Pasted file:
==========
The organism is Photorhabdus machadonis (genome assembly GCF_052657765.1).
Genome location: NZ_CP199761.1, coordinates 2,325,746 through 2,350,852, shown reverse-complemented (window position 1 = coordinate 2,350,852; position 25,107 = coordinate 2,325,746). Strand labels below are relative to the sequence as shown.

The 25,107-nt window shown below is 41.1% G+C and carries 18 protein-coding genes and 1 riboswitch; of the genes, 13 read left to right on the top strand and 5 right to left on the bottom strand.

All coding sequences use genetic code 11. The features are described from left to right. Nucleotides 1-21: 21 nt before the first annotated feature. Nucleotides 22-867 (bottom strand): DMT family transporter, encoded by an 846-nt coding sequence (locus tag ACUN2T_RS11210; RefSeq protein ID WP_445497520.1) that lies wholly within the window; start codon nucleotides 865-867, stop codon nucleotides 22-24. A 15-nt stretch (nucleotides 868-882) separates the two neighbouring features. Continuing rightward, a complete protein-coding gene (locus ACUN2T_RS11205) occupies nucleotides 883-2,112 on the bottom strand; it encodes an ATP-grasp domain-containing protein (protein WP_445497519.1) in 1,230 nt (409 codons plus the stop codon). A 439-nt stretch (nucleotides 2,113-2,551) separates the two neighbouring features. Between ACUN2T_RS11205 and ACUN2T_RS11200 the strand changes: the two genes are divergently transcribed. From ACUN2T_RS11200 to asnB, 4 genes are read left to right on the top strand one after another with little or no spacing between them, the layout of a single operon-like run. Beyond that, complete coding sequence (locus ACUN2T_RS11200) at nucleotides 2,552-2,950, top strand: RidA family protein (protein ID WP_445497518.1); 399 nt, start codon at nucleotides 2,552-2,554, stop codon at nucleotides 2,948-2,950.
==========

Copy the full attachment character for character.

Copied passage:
The organism is Photorhabdus machadonis (genome assembly GCF_052657765.1).
Genome location: NZ_CP199761.1, coordinates 2,325,746 through 2,350,852, shown reverse-complemented (window position 1 = coordinate 2,350,852; position 25,107 = coordinate 2,325,746). Strand labels below are relative to the sequence as shown.

The 25,107-nt window shown below is 41.1% G+C and carries 18 protein-coding genes and 1 riboswitch; of the genes, 13 read left to right on the top strand and 5 right to left on the bottom strand.

All coding sequences use genetic code 11. The features are described from left to right. Nucleotides 1-21: 21 nt before the first annotated feature. Nucleotides 22-867 (bottom strand): DMT family transporter, encoded by an 846-nt coding sequence (locus tag ACUN2T_RS11210; RefSeq protein ID WP_445497520.1) that lies wholly within the window; start codon nucleotides 865-867, stop codon nucleotides 22-24. A 15-nt stretch (nucleotides 868-882) separates the two neighbouring features. Continuing rightward, a complete protein-coding gene (locus ACUN2T_RS11205) occupies nucleotides 883-2,112 on the bottom strand; it encodes an ATP-grasp domain-containing protein (protein WP_445497519.1) in 1,230 nt (409 codons plus the stop codon). A 439-nt stretch (nucleotides 2,113-2,551) separates the two neighbouring features. Between ACUN2T_RS11205 and ACUN2T_RS11200 the strand changes: the two genes are divergently transcribed. From ACUN2T_RS11200 to asnB, 4 genes are read left to right on the top strand one after another with little or no spacing between them, the layout of a single operon-like run. Beyond that, complete coding sequence (locus ACUN2T_RS11200) at nucleotides 2,552-2,950, top strand: RidA family protein (protein ID WP_445497518.1); 399 nt, start codon at nucleotides 2,552-2,554, stop codon at nucleotides 2,948-2,950.